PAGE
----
Turkish artist CANAN creates a mystical and critical cosmology across three floors in “Behind Mount Qaf”.
Feminist artist CANAN delves into ancient, modern and contemporary “myths” about gender, power structures and the body at ARTER Space for Art in Istanbul.
Defining herself as a feminist and activist artist, Istanbul born artist CANAN has been making work that intervenes into the politics and representation of gender, sexuality and the body since the early 1990s. The current exhibition at ARTER Space for Art in Istanbul offers the opportunity to compare the artist’s most recent works with older works, many of which are being displayed for the first time.
Over the past decade, CANAN has been engaging with ancient Islamic cosmology, exploring the emergence of figures such as the jinn in relation to modern and contemporary moral frameworks. The works produced range from sculpture and photography to print, embroidery, video, installation and traditional miniature painting. While the media are extremely diverse, the exhibition coherently explores the persistence of religious and mythical paradigms in defining the value and meaning of human life, especially in relation to the systems that uphold the importance of gender, nationality and racial categories of identification.
The exhibition “Behind Mount Qaf” takes its title from Arabic and Persian cosmology, according to which there exists a mysterious mountain called Mount Qaf that is both the highest and farthest point away from the earth. The Mount Qaf story is associated with the 16th century publication of mystic Zakariya al-Qazwini’s The Wonders of Creation, a collection of religious texts that were extremely influential across early modern Islamic society. According to Qazwini cosmology, Mount Qaf assists Allah in the task of holding up the sky so that it does not fall onto the earth.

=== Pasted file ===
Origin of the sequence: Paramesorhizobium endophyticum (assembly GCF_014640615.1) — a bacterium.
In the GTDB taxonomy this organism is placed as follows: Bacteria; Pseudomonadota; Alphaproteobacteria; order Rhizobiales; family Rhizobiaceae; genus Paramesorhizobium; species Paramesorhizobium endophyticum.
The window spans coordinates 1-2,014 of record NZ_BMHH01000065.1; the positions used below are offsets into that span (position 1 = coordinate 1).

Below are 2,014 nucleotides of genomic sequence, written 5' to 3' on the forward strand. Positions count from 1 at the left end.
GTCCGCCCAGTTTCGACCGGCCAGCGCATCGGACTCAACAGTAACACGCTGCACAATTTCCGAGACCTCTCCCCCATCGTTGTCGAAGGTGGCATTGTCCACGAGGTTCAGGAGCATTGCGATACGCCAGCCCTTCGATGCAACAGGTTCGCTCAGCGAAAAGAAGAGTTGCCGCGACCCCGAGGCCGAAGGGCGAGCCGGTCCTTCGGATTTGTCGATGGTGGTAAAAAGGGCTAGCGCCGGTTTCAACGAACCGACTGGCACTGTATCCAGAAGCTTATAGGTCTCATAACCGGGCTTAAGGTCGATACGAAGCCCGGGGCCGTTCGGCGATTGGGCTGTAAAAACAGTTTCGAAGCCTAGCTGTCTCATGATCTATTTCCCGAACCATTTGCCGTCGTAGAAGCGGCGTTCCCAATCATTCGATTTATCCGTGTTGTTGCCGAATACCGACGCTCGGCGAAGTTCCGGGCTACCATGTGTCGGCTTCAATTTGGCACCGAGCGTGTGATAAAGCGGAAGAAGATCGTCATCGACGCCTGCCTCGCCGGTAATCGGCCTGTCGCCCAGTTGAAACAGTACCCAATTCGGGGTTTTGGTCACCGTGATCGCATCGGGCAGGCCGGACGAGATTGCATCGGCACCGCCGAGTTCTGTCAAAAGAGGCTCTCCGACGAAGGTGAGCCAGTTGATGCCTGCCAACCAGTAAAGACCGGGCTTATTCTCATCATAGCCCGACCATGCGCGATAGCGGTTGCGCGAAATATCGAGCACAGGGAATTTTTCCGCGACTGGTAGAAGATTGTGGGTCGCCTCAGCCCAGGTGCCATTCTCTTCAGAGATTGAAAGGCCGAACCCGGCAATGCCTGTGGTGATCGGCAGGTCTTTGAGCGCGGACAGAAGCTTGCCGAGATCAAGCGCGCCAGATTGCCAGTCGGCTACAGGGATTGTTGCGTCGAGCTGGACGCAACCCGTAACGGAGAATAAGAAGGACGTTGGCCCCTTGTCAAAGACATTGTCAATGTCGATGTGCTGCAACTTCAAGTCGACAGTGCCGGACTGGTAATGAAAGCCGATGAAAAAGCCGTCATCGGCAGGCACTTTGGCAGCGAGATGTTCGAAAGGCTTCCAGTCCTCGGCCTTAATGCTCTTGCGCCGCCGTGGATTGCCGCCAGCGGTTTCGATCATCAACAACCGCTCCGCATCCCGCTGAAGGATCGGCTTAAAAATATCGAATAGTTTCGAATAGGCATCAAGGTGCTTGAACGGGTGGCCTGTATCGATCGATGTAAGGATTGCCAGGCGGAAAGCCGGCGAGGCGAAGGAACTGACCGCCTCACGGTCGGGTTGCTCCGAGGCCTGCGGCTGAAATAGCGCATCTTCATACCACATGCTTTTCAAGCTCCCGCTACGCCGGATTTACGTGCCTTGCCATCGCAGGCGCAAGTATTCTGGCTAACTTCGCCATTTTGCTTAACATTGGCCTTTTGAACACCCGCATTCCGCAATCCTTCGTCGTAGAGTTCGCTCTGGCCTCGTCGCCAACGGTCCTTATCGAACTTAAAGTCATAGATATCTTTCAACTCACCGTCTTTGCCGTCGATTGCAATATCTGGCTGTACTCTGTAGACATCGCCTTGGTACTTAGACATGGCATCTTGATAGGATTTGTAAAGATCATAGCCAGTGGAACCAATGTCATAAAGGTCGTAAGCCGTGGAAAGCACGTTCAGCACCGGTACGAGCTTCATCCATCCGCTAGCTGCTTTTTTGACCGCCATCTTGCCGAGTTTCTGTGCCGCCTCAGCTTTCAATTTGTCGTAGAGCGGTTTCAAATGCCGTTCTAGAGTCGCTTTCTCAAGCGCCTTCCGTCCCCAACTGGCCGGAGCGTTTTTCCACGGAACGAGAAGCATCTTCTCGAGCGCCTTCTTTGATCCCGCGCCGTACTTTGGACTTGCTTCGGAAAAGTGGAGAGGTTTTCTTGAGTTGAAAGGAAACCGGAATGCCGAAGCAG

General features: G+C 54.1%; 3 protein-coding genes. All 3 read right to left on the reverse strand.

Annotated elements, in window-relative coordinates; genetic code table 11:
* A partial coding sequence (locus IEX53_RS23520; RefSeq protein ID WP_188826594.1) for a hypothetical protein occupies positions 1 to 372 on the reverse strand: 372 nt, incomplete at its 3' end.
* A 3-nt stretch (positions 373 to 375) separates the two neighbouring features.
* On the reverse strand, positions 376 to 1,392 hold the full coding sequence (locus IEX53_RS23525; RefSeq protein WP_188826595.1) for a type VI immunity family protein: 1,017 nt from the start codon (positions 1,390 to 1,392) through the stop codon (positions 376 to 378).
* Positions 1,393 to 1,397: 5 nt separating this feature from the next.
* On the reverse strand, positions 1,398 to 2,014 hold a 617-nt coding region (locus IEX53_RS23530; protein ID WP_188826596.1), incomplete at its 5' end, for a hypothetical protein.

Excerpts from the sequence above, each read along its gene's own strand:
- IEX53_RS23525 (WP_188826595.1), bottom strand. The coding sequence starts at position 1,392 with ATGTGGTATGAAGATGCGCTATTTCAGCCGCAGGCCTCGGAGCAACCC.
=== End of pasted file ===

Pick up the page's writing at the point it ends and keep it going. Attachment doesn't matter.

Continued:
Each of three floors at ARTER Space for Art Istanbul corresponds to the three organising cosmological realms: heaven, purgatory and hell. In the floor named heaven, viewers encounter a self-portrait of the artist pregnant posing as the Anatolian goddess of motherhood Cybele. Other self-portraits in which the artist portrays herself as a mythological character can be found close by. In both Shahmaran (2017) and Şehretün’nar (2017) the artist similarly depicts two characters associated with motherhood, this time the figure of the “mother of all gins”.
Also on the first floor is the large-scale installation Animal Kingdom (2017). Colourful fabric birds, snakes, dragons and lions hang from the ceiling or spring up from the ground creating a striking scenography of a chaotic and lively paradise. In a work entitled Heaven (2017), the artist adds a revolving cylinder made of tulle to the scene. Brightly lit from inside, the cylinder turns slowing and hypnotically to reveal the images embroidered onto the fabric: male and female figures dance and walk through a rainbow coloured landscape. As the colours blend into each other so do the female and male figures, suggesting the artist’s paradise is one in which gender categories are not the central organising force. Heaven sets the tone for the rest of the exhibition, which sets out a complex and profound cartography of the tensions between the visible and the invisible, light and shadow, story and experience, political and mythical narrative structures.